(1) Providing the adequate data structures and network to interact with.
(2) Creating a decentralised market fuelled by a native token for the storage and retrieval of chunks/files.
It’s important to note that fully decentralised solutions, like the ones being developed to run on IPFS and Swarm, for example, are not yet close to being functionally implemented (although the underlying networks are there).
Proof-of-retrievability, proof-of-storage, proof-of-spacetime are hot research topics that basically trace back to the same issue: how to reward nodes for disk space and bandwidth natively, without much overhead regarding the proofs they should present, and in a trustless, effective manner?
Building upon such protocols, applications can lower distribution-related costs and are induced to allow for direct negotiation between peers, which leads to decentralised value flows and healthy feedback loops. The success of DSNs is pivotal for the dissemination of dApps and for accelerating the gradual transformation of business models into network incentive models.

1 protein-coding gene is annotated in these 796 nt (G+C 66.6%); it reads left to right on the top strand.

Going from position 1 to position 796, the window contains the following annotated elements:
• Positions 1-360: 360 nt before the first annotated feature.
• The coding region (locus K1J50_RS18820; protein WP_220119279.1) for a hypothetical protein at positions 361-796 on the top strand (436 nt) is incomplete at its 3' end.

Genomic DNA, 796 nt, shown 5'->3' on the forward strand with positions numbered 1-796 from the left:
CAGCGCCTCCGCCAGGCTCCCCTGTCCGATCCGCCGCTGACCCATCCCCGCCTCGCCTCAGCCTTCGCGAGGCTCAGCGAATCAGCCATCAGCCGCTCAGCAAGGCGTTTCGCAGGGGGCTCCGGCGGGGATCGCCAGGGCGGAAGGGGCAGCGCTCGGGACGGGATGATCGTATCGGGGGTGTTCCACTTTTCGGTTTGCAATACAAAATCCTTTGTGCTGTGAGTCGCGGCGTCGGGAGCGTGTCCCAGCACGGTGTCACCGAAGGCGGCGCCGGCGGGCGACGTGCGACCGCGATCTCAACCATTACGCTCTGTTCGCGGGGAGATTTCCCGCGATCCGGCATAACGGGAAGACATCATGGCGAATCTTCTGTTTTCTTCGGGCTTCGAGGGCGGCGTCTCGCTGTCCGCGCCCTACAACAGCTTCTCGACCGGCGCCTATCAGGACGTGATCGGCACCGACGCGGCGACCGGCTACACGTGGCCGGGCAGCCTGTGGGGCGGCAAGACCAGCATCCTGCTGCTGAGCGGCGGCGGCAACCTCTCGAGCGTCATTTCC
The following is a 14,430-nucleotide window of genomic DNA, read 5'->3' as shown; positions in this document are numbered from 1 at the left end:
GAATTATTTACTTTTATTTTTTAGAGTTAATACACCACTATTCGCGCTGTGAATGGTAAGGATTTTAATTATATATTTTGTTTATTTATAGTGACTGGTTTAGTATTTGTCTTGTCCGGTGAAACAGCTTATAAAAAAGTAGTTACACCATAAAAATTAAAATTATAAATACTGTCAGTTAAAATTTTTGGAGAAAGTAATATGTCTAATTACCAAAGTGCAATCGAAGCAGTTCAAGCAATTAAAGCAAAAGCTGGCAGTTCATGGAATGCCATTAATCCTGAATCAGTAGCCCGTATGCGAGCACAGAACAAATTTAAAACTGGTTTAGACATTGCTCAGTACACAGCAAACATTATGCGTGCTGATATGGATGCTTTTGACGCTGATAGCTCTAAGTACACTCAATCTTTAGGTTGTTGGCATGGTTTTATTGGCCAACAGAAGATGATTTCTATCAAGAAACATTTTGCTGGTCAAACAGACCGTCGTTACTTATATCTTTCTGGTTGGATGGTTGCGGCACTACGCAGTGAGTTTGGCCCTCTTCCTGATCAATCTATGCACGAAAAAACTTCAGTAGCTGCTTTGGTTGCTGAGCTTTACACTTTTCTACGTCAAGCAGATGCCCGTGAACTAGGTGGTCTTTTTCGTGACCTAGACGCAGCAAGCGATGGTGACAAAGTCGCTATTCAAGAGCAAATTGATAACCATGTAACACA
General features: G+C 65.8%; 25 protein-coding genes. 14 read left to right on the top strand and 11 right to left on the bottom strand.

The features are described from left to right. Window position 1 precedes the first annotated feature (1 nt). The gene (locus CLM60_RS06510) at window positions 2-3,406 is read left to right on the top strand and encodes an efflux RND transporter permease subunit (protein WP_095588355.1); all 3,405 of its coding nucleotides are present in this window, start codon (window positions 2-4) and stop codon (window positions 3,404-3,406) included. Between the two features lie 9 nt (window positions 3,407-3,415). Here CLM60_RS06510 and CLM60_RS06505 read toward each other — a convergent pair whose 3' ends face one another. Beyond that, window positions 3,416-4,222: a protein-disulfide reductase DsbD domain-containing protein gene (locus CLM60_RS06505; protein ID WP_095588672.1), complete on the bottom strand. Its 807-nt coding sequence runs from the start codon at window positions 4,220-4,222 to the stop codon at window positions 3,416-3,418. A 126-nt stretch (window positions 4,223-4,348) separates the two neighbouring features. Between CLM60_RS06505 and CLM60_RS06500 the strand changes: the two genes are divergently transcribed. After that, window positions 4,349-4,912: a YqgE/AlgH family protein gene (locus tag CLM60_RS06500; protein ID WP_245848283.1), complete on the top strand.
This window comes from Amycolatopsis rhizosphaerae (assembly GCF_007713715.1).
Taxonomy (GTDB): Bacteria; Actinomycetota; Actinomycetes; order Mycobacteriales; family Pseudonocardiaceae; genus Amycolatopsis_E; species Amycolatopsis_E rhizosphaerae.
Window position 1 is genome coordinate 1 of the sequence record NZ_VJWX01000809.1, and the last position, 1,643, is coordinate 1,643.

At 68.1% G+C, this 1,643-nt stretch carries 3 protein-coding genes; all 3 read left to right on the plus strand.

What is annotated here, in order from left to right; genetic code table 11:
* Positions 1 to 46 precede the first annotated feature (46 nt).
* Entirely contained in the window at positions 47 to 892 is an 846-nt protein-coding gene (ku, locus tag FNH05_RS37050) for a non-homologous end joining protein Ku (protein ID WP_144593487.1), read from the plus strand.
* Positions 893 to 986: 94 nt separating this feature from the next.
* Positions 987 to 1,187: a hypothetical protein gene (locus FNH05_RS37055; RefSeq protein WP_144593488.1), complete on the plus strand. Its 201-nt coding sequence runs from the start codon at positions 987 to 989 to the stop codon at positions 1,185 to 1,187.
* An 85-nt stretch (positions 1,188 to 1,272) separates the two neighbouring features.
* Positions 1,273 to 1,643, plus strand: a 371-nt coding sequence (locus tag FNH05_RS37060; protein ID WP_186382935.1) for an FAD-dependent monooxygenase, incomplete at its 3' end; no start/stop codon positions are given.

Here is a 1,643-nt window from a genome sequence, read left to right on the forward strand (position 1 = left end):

If we were to classify peer to peer file sharing in “epochs”, 4 could be a good number. 1) we had Napster, which still relied on a central server to coordinate lookups within the network. 2) query flooding came into place with Gnutella, overloading nodes in a given network but eliminating central indexers. 3) DHTs gained adoption with the BitTorrent protocol, distributing the indexes themselves. 4) DSNs bring the promise of off chain token-based markets for storage and distribution.
This is an objective recap in order for us to see more clearly the grounds for what comes afterwards. The timeline presented here goes until 2015 only. Between then and now, hundreds of projects have started building tokenised applications and tools upon DSNs. On the next article, we’ll have a look at some of these, with a particular focus on what touches the video market. Meanwhile,👇